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Surging government debt and deficits

Sep 14, 2020 | Alan Robinson


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The health of government finances has been a collateral victim of the pandemic. We take a look at the implications of increasing fiscal deficits.

This report is part of the “New normal, new opportunities” series, in which we examine secular trends in a post-COVID-19 world. The series will cover a range of themes that are emerging as a result of social distancing, the work-from-home imperative, health care developments, corporate implications, and broader societal change. We believe identifying these trends and understanding their investment implications will be critical to navigating the road ahead. Additional reports will be released over the following weeks.

The novel coronavirus has also given rise to novel and unprecedented global economic conditions. This is the first time in modern history that the world economy has effectively been placed in an induced coma. With no real playbook on how to deal with this, governments and their central banks have fallen back on the simplest solution—to shower their economies in money.

The fiscal response has been fast, large, and widespread. The U.S. was arguably the first developed nation to open the spigot, but its peers followed suit in short order. In 2017, the Congressional Budget Office (CBO) projected an ongoing annual U.S. fiscal deficit of about five percent of GDP. The CBO was correct for the first two years, but the 2020 deficit is now likely to come in closer to 14 percent of GDP.

The CBO forecasts now look a little optimistic
Deficits as percentage of U.S. GDP
Chart: government debt as a percentage of U.S. GDP

2017 CBO projection

Actual

Source - Congressional Budget Office, RBC Wealth Management

The U.S. government has had little difficulty financing or rolling over this debt so far, since it’s far from the only country doing this, and foreigners have an appetite for U.S. bonds. But that may usher in a problem further out if overseas investors sour on Uncle Sam. This is because U.S. net external debt is now 55 percent of GDP compared with only nine percent in 2007.

To be sure, fiscal largesse is the right strategy to support an economy in recession. But questions remain. How will this overspending impact the economy as we pull out of recession? Can we get back to balancing the books? What are the long-term implications?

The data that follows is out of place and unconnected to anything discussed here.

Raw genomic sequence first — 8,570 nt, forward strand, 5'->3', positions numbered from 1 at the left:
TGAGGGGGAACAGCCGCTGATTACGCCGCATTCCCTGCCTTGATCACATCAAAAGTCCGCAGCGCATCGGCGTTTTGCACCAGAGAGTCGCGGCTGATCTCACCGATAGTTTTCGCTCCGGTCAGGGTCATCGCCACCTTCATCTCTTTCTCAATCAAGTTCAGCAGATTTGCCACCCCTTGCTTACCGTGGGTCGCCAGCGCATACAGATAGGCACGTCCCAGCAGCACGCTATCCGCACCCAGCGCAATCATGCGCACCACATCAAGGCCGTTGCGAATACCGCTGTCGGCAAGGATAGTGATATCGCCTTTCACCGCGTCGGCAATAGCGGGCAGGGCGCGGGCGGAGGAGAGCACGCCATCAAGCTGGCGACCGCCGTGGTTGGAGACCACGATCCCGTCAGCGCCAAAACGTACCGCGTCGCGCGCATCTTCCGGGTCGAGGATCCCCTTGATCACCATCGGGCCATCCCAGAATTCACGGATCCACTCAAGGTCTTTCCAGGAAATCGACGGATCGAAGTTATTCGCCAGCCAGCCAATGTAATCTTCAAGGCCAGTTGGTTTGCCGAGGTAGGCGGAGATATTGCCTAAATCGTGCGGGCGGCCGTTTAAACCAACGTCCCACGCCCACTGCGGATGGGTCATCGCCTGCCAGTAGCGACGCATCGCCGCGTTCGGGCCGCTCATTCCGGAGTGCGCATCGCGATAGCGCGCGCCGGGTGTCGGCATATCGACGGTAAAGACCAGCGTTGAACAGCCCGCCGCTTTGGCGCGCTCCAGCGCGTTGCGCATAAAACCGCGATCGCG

The fiscal packages implemented to deal with COVID-19 will significantly increase the debt levels of most countries. For the developed OECD (Organization for Economic Cooperation and Development) economies, the World Bank projects aggregate public debt to rise from 109 percent of GDP in 2019 to 137 percent in 2020. Typically, academic consensus views debt levels above 90 percent of GDP to be harmful to long-term growth. We believe it’s highly unlikely that governments will implement austerity programs or spending cuts after the pandemic is over, so the default response is more likely to be higher taxes, financial repression, or creative accounting.

The easiest targets for higher taxes are likely to be foreign or multinational companies with overseas income streams. But this runs the risk of tit-for-tat tax hikes on domestic companies, which will probably face political pushback.

So we believe a combination of higher taxes and continued low interest rates may be the most likely prescription. Governments can get away with lower interest rates over the medium term, as aging populations suggest there is continued demand for income-based investment vehicles, which means that bond issuance tends to get snapped up even at historically low coupon rates.

Over the near term, COVID-19 is a disinflationary shock given high spare industrial capacity and high unemployment. But over the longer term, it may act as an inflationary shock due to a combination of higher government spending and trends toward deglobalization. Additionally, higher money supply tends to lead inflation by 2–3 years under normal conditions. Although we see no current inflation pressures, if this were to change, excessive debt loads could effectively be inflated away, although rolling over the debt would become more expensive.

While increasing the debt loads of individual countries in isolation would typically weaken their currencies, the picture is less clear when everyone is doing it. Instead, we would look to relative trends in fiscal deficits to drive currency moves. But if a country starts to meaningfully address its deficit, it would likely be rewarded with an appreciating currency, which would harm its competitiveness. For this reason, we expect a global standoff in deficit reduction until the first country blinks.

Welcome to the party: Developed nations spending heavily
National fiscal deficits as a % of GDP
Chart: National fiscal deficits as a percentage of GDP

Japan

U.S.

Germany

Canada

UK

Source - Bloomberg, RBC Wealth Management

And if any country can get away with deficits for longer, it’s likely to be the U.S., due to the reserve currency nature of the dollar. Currently, 62 percent of global foreign exchange reserves are in dollars, while the next largest competitor currency, the euro, only accounts for 20 percent of global reserves. Given the liquidity of the U.S. bond market, we don’t expect the greenback to surrender its reserve currency status anytime soon.

Ultimately, high fiscal deficits and debt loads are a political issue, rather than an economic one. As such, it will likely be addressed in a political fashion—by dealing with it when politicians get voter pushback. Given the widespread increase in government deficits globally, and the disincentive to be the first to cry “uncle,” we don’t think that’s likely to happen soon.

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